From the Desk of Russ Hodge

During this season, I have had the privilege of attending and being a part of National Philanthropy Day across the country. I am so impressed by the generosity of all of these wonderful communities and the wonderful professionals that make-up AFP. Those professionals account for $100 billion dollars of the almost $300 billion dollars raised last year. To all of you, this is truly a noble profession.

On a personal note, our family will be celebrating the return of our daughter from her 2 years of service in the Peace Corps. We are thankful.

On behalf of The Hodge Group family, we wish you much thankfulness this holiday season.
The Hodge Group

Russ Hodge, CFRE
Managing Partner



Philanthropic Counsel Bob Cahen

Believe it or not I've been thinking about the connection between this Thanksgiving holiday season and planned giving. It's a pretty sure bet that you haven't, so let me explain what I'm thinking.

I've been working for quite a while to answer the question: What kind of event - with what kind of "hook" - aimed at encouraging planned giving can I create that people will actually want to attend and stay awake through? I found an answer that seems to work pretty well for me and possibly could work for you.

With the Thanksgiving holiday season upon us, maybe you already thought of the answer. History. Here's what I've found: While some "higher end" prospects are certainly interested in sitting through programs about planned giving vehicles, tax implications of various kinds of gifts or such political issues as the "fiscal cliff", most people have no patience for those programs…except when a great dinner and great - or even not-so-great - drinks are served. Most organizations I work with simply can't afford that kind of event. But people - and especially "older" people - love their history and will come to a program that focuses on some historical - especially local historical - topic even when the program is peppered with "advertising" for planned giving.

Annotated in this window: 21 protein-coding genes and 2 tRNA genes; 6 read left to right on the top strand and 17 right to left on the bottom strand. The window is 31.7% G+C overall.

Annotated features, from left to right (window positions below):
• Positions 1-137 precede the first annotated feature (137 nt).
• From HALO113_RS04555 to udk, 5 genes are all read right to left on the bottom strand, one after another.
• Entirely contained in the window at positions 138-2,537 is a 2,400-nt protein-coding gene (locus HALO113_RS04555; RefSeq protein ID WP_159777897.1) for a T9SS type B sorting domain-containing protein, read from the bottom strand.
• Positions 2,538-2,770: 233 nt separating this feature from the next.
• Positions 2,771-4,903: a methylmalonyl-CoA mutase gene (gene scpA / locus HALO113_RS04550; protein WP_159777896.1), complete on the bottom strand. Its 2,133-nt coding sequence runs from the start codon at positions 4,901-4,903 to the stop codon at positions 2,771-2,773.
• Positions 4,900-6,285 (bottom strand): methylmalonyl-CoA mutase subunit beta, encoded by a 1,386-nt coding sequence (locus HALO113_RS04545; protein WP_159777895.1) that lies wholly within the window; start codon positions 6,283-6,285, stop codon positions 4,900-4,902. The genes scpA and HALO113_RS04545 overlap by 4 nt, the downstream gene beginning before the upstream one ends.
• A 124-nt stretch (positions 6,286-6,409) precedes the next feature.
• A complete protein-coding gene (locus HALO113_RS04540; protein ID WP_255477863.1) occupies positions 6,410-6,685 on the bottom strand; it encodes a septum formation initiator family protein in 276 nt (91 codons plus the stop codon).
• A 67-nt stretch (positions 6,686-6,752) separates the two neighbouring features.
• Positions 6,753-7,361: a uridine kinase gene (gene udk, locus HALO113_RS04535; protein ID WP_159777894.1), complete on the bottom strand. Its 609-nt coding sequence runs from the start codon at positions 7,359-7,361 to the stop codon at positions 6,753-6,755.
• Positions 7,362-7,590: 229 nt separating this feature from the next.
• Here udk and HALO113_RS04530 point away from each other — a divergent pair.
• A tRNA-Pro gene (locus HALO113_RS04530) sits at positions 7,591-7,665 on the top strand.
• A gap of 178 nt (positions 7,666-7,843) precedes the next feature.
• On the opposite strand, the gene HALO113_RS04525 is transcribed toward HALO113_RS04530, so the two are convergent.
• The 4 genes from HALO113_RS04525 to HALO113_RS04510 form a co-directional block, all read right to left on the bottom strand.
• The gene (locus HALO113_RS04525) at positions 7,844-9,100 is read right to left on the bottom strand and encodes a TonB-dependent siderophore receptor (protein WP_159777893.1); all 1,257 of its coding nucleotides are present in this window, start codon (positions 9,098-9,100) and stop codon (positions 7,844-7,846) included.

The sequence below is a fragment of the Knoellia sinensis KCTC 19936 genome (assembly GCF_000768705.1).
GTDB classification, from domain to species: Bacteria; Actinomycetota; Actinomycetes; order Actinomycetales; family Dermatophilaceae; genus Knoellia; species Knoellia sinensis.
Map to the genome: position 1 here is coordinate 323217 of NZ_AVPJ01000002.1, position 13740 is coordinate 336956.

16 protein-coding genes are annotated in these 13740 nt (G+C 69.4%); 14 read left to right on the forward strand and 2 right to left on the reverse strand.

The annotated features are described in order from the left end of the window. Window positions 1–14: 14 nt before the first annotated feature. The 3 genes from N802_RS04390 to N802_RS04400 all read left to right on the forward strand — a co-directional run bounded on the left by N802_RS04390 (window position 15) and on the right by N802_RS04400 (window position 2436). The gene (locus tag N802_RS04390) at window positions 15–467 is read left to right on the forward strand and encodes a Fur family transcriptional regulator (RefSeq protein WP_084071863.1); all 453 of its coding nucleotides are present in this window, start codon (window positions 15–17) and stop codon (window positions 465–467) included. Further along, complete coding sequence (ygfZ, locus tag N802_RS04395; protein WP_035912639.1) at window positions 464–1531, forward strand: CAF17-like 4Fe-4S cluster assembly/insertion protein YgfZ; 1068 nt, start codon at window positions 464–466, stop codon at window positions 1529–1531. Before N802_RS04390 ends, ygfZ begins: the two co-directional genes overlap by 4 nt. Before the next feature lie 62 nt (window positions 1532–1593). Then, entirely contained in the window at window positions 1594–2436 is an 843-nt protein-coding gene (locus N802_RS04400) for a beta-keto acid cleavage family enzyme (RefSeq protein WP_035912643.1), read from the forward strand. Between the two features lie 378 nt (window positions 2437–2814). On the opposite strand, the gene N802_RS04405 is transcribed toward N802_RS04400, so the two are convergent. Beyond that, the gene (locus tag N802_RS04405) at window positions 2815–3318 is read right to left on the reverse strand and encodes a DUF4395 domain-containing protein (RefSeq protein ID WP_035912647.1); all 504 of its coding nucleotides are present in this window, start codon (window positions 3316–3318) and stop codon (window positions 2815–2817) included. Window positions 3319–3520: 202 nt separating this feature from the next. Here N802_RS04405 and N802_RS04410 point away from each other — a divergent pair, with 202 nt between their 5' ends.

The bottom line of these programs…the message we want attendees to take home…is: "The people we've talked about today made a difference…left a legacy…so that our lives today are enriched, are better than they would have been if these people hadn't come before us. Now it's our turn to leave a legacy that will help ensure that the lives of future generations are enriched. Please think about leaving that kind of legacy."

So let's get back to this Thanksgiving holiday season and planned giving. Thanksgiving represents a key piece of American history; it demonstrates the difference a small group of people can make; it inspires us; we remember it now 400 years after the fact. That's quite a legacy. But just think about the potential each of us has to change the world in some way by leaving our personal legacy or by encouraging others to leave theirs. The question that we should be asking is: How can we in our organization use the lesson of Thanksgiving to create an ongoing "legacy" program that makes people aware that they - even if they're not wealthy, even if they're not involved in history-changing occupations - can make planned gifts that can over time change some lives and perhaps over the years change the world?